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Tweaking Genes in the Basement

July 7, 2006

The Biotech Hobbyist collective, an amateur biotech community, explores homebrew biotech.

Projects include basic computation using a DNA “computer.” Tools for the project include a $100 high school-science education kit and some used lab equipment.

Catching Seizures Before They Occur

July 7, 2006

Researchers at MIT and Harvard are preparing to carry out trials of a new device for treating epilepsy.

It involves implanting a pacemaker-like device in the patient’s chest. Connected to the device is an electrode that wraps around the vagus nerve. It uses powerful electrical stimulations and can be activated by the patient when a seizure occurs to try to stop it.

‘Smart’ spacecraft makes its own decisions

July 7, 2006

AI will increasingly give spacecraft the ability to think for themselves.

The AI group at NASA’s Jet Propulsion Laboratory wrote the software that manages the schedule of Earth Observing-1, a satellite that looks for natural disasters like volcanic eruptions, wildfires and floods. It reprograms itself to image these targets and provide rapid response imagery of breaking science events.

Similar programming can be used for future planetary missions, perhaps… read more

Make way for the terabyte laptop drive

July 7, 2006

Seagate Technology Inc. plans to increase disk capacity by 10 times with new technology it has just patented, meaning a computer hard drive could soon be storing as much as a terabyte of data.

The Heat-Assisted Magnetic Recording (HAMR) technology created by Seagate includes nanotube-based lubrication to allow the read/write head of a disk to get closer to the surface and store more information.

Self-Powered Silicon Laser Chips

July 6, 2006

A new method of turning waste heat into electrical power could speed up communications inside computers — and mark another advance in the field of silicon photonics.

Keeping Synthetic Biology Away from Terrorists

July 6, 2006

Scientists want to adopt a set of declarations to improve the security of research that uses DNA synthesis.

The researchers pledged, for example, to develop better software to detect when orders for dangerous DNA sequences have been placed with DNA synthesis companies, and they recommended that scientists work only with companies who use such software.

New Technique Could Image Oceans on Faraway Planets

July 6, 2006

A thin plastic “starshade” shaped like a giant daisy flower placed inside a telescope could one day help astronomers observe faraway planets by blocking out unwanted light from their parent stars, a new study in Nature reports.

The Internet Knows What You’ll Do Next

July 4, 2006

Google Trends allows you to check the relative popularity of any search term, to look at how it has changed over the last couple years and to see the cities where the term is most popular.

When this and other new tools get good enough, you can see how the business of marketing may start to change. As soon as a company begins an advertising campaign, it will be… read more

Biologists Take a Turn at Raising Eyebrows

July 4, 2006

“Challenging Nature: The Clash of Science and Spirituality at the New Frontiers of Life,” by Lee M. Silver, a molecular biologist at Princeton, hacks away at the various mysticisms and superstitions that, in his view, are impeding many rational exploitations of biotechnology like genetically modified foods and research on embryonic stem cells.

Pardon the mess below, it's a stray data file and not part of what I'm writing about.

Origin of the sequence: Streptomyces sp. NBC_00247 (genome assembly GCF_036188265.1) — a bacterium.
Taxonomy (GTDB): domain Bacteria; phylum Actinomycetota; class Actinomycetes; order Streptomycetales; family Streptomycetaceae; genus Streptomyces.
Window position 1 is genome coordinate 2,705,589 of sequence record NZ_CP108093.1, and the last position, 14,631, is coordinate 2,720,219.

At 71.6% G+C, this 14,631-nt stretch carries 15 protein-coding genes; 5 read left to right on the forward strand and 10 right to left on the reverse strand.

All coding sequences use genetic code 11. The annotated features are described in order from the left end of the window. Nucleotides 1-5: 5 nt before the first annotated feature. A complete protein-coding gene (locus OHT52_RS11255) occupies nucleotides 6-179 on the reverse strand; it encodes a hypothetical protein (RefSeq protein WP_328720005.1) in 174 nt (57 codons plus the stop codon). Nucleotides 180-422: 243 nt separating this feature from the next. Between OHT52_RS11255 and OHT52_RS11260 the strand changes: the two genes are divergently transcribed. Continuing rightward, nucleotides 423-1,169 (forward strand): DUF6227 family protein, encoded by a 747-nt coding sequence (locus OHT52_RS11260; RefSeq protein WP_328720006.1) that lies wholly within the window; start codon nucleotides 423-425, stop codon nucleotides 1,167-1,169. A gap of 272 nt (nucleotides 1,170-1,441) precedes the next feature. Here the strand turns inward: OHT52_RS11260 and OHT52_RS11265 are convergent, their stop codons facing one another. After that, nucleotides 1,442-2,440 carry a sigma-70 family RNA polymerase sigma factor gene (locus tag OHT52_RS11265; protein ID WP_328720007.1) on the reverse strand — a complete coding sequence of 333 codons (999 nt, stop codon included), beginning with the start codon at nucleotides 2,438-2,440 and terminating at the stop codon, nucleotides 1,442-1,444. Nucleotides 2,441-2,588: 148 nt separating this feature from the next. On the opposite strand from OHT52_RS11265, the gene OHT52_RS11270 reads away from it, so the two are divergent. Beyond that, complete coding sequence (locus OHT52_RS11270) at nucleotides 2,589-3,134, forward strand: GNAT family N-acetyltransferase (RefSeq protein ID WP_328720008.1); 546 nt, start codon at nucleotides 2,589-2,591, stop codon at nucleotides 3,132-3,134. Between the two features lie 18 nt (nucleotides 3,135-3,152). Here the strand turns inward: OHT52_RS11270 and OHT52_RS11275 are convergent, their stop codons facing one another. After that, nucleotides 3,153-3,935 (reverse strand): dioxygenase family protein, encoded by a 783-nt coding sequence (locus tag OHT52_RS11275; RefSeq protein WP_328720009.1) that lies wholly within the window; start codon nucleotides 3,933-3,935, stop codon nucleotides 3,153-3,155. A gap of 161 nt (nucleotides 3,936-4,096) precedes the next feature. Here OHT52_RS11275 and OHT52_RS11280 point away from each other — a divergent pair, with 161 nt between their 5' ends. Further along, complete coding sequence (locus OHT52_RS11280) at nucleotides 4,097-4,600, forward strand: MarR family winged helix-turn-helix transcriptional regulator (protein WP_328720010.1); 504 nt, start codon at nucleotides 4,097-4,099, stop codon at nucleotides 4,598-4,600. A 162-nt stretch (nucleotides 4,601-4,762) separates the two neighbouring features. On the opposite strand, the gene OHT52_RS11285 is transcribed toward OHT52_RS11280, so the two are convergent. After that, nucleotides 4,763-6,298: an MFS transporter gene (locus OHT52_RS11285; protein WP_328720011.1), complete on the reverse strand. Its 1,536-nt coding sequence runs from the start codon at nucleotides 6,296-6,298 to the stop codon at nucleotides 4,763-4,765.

The Computational Universe

July 4, 2006

The universe can be viewed as a giant quantum computer made up of connected quantum gates that flip quantum bits and thereby propagate information and uncertainty, says Seth Lloyd in a new book, Programming The Universe.

The “ultimate laptop” (one with 1 kilogram of mass and 1 liter of volume) would have a maximum of 1051 operations per second on 1032 bits, but would be roughly 100 times hotter… read more

‘Virgin birth’ stem cells bypass ethical objections

July 4, 2006

“Virgin-birth” embryos have given rise to human embryonic stem cells capable of differentiating into neurons.

The embryos were produced by parthenogenesis, a form of asexual reproduction in which eggs can develop into embryos without being fertilised by sperm. The technique could lead to a source of embryonic stem cells that could be used therapeutically without having to destroy a viable embryo.

Crucial immune cells derived from stem cells

July 4, 2006

For the first time, human embryonic stem cells have been coaxed into becoming T-cells, suggesting new ways to fight immune disorders.

Top computer hangs on to its title

July 3, 2006

IBM’s BlueGene/L computer at Lawrence Livermore National Laboratory (LLNL) in California, has once again been crowned world champion by the TOP500 list of the fastest supercomputers used for scientific applications, with a computing speed of 280.6 terraflops per second.

Horst Simon, associate laboratory director at Lawrence Berkeley National Laboratory and a member of the TOP500 team, said the next TOP500 champ would be a big jump to 500 or… read more

Cell phones as dangerous as drunk driving

July 3, 2006

A study by University of Utah psychologists found that drivers talking on cell phones, either handheld or hands-free, are more likely to crash because they are distracted by conversation.

Asteroid Spotting: Skywatchers to Glimpse Close Flyby

July 3, 2006

A large asteroid made an exceptionally close approach to our planet early on July 3, passing just beyond the Moon’s average distance from Earth.

An another object is destined to pass much closer to Earth and possibly could pose a threat to our planet. On April 13, 2029, the asteroid 99942 Apophis is expected to pass a mere 18,600 miles (30,000 km.) above Earth’s surface.

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